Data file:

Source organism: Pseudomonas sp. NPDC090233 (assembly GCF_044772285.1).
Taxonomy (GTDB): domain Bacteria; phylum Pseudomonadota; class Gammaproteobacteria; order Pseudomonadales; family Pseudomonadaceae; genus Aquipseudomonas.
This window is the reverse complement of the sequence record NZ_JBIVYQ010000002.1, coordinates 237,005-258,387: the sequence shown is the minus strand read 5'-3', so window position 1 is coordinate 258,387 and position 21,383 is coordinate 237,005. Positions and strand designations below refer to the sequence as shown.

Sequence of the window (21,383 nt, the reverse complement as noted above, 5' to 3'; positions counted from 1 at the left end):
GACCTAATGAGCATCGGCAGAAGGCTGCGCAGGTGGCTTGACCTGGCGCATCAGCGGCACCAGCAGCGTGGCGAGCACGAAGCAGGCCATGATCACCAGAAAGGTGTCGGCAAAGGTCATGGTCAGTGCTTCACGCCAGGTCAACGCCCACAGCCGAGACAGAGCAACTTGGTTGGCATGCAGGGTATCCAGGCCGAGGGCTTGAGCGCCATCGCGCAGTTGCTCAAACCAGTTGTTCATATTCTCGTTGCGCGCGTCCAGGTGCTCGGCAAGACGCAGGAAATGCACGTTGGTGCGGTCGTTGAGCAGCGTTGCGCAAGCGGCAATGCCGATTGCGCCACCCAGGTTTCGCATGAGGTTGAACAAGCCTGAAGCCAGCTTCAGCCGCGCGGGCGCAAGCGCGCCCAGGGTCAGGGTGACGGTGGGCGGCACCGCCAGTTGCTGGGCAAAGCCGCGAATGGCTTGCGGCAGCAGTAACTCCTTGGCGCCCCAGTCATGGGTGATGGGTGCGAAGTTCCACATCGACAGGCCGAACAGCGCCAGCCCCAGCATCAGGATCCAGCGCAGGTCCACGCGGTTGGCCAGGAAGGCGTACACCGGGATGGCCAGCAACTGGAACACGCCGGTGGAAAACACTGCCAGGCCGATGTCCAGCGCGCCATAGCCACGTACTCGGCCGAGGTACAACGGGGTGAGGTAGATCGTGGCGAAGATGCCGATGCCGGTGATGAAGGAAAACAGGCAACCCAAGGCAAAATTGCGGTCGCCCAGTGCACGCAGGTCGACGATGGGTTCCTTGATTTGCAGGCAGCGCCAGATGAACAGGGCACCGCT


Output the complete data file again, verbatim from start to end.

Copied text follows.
Source organism: Pseudomonas sp. NPDC090233 (assembly GCF_044772285.1).
Taxonomy (GTDB): domain Bacteria; phylum Pseudomonadota; class Gammaproteobacteria; order Pseudomonadales; family Pseudomonadaceae; genus Aquipseudomonas.
This window is the reverse complement of the sequence record NZ_JBIVYQ010000002.1, coordinates 237,005-258,387: the sequence shown is the minus strand read 5'-3', so window position 1 is coordinate 258,387 and position 21,383 is coordinate 237,005. Positions and strand designations below refer to the sequence as shown.

Sequence of the window (21,383 nt, the reverse complement as noted above, 5' to 3'; positions counted from 1 at the left end):
GACCTAATGAGCATCGGCAGAAGGCTGCGCAGGTGGCTTGACCTGGCGCATCAGCGGCACCAGCAGCGTGGCGAGCACGAAGCAGGCCATGATCACCAGAAAGGTGTCGGCAAAGGTCATGGTCAGTGCTTCACGCCAGGTCAACGCCCACAGCCGAGACAGAGCAACTTGGTTGGCATGCAGGGTATCCAGGCCGAGGGCTTGAGCGCCATCGCGCAGTTGCTCAAACCAGTTGTTCATATTCTCGTTGCGCGCGTCCAGGTGCTCGGCAAGACGCAGGAAATGCACGTTGGTGCGGTCGTTGAGCAGCGTTGCGCAAGCGGCAATGCCGATTGCGCCACCCAGGTTTCGCATGAGGTTGAACAAGCCTGAAGCCAGCTTCAGCCGCGCGGGCGCAAGCGCGCCCAGGGTCAGGGTGACGGTGGGCGGCACCGCCAGTTGCTGGGCAAAGCCGCGAATGGCTTGCGGCAGCAGTAACTCCTTGGCGCCCCAGTCATGGGTGATGGGTGCGAAGTTCCACATCGACAGGCCGAACAGCGCCAGCCCCAGCATCAGGATCCAGCGCAGGTCCACGCGGTTGGCCAGGAAGGCGTACACCGGGATGGCCAGCAACTGGAACACGCCGGTGGAAAACACTGCCAGGCCGATGTCCAGCGCGCCATAGCCACGTACTCGGCCGAGGTACAACGGGGTGAGGTAGATCGTGGCGAAGATGCCGATGCCGGTGATGAAGGAAAACAGGCAACCCAAGGCAAAATTGCGGTCGCCCAGTGCACGCAGGTCGACGATGGGTTCCTTGATTTGCAGGCAGCGCCAGATGAACAGGGCACCGCT